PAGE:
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Grassley: Transparency concerns about health care bill ‘somewhat overblown’

Jun 22, 2017

By Ed Tibbetts, Quad-City Times


WASHINGTON – Amid Democrats’ complaints that Senate Republicans are acting in secret on a bill to replace the Affordable Care Act, U.S. Sen. Chuck Grassley, R-Iowa, defended the process and said the criticism is “overblown.”

Grassley, on a conference call with Iowa reporters, said Wednesday he had not seen the bill. But he said that, at thrice-weekly Republican luncheons and at private meetings with GOP senators, the issue has been discussed, with the contents of those discussions often shared.

“I think the transparency issue has been somewhat overblown,” he said.

Democrats argue that, in drafting the Affordable Care Act, there were multiple hearings, ample floor debate and there were months of bipartisan discussions with Republicans.

Senate Minority Leader Chuck Schumer, D-N.Y., said on the floor Wednesday that this time, the GOP is drafting the bill in secret and allowing only 10 hours of floor debate.

“I’ve never seen a more radical or reckless legislative process in my time in politics,” he said.

Grassley, who was the top Republican on the the Senate Finance Committee at the time, acknowledged Wednesday that he took part in talks with Democrats over the Affordable Care Act. But he complained that “very significant” changes were made to the legislation by then-Senate Majority Leader Harry Reid, D-Nev., and introduced on the floor of the Senate just days before a vote was taken.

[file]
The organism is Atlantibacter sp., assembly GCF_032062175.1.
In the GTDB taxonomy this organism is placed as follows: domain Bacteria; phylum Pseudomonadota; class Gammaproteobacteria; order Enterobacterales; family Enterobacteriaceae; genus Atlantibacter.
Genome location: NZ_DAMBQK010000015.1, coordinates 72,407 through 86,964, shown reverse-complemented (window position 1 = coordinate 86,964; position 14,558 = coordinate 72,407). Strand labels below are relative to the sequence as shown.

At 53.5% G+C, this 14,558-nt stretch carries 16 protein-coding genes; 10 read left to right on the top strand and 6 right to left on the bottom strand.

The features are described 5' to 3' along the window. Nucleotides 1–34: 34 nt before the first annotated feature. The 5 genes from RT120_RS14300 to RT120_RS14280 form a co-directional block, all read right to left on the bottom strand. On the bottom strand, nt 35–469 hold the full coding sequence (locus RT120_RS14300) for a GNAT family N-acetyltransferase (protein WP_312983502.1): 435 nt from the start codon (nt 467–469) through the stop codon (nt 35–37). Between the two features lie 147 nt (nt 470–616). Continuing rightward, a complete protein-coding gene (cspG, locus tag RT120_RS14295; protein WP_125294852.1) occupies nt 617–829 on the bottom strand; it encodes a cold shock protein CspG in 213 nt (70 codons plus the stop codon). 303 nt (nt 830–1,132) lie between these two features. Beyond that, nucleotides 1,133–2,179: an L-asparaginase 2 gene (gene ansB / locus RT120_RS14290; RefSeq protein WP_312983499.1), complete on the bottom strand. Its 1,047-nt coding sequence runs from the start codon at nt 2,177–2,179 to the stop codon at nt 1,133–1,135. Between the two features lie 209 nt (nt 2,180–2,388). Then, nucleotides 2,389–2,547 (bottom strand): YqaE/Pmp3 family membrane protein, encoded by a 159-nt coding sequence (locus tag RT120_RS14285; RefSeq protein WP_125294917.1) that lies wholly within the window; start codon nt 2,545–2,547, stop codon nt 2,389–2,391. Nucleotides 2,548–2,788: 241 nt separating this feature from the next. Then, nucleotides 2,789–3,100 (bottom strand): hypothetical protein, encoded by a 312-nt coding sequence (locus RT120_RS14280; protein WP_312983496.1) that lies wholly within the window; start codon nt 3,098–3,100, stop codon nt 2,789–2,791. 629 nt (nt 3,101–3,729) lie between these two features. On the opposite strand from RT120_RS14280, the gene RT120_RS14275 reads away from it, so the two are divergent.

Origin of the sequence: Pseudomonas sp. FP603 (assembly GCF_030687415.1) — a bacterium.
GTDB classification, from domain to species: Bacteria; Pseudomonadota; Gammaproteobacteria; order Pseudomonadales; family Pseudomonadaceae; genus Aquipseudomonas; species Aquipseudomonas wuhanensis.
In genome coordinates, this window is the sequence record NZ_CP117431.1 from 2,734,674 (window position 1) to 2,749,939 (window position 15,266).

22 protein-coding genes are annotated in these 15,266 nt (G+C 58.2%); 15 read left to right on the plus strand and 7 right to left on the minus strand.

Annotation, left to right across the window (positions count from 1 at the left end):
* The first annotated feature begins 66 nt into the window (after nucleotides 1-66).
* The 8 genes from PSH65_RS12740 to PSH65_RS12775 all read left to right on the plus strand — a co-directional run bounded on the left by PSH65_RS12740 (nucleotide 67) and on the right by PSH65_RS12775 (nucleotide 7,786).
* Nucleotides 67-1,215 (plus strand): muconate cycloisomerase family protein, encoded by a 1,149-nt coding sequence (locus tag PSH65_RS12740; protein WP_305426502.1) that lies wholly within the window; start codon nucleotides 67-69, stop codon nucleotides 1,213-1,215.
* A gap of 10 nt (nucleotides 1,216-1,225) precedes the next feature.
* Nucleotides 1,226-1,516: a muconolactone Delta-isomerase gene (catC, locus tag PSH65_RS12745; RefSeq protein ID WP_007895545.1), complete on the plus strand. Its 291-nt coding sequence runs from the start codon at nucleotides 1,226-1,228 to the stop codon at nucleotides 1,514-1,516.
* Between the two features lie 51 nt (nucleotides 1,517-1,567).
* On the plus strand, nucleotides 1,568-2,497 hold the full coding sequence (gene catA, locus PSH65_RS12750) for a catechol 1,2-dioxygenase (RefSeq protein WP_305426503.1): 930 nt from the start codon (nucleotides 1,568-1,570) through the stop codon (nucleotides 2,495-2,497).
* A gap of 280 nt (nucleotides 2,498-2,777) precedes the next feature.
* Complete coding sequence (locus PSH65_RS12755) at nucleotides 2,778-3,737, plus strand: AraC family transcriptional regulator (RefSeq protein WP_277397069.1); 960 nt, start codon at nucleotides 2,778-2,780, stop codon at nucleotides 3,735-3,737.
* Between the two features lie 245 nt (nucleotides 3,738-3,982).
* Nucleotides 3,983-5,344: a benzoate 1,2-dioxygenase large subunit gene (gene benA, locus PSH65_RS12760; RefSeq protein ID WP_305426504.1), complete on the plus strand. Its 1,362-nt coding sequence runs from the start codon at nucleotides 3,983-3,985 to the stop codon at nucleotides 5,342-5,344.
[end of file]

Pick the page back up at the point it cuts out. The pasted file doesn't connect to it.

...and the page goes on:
Grassley also argued it was important that Republicans act quickly because of what he said were flaws in the Affordable Care Act, including insurers fleeing marketplaces. Just one company has said it intends to sell policies in Iowa in 2018.

“I think getting things done as quickly as we can is very important,” he said. He added, too, that the Senate Republican leadership plans to allow amendments to be offered on the bill.

Senate Republicans are pushing for a vote on the legislation before the July 4 recess. That means the bill could come to a vote next week.

In addition to Democrats, some Republicans have complained about not seeing the bill, too.

Grassley also told reporters that big social reforms result from bipartisanship and the Affordable Care Act was partisan. It passed with just Democratic votes. However, Grassley acknowledged the Republican bill probably wouldn’t draw any votes from Democrats, either.

Grassley accused Democrats of not wanting to be involved, but Democrats have rejected that idea and said they have asked to be included multiple times.


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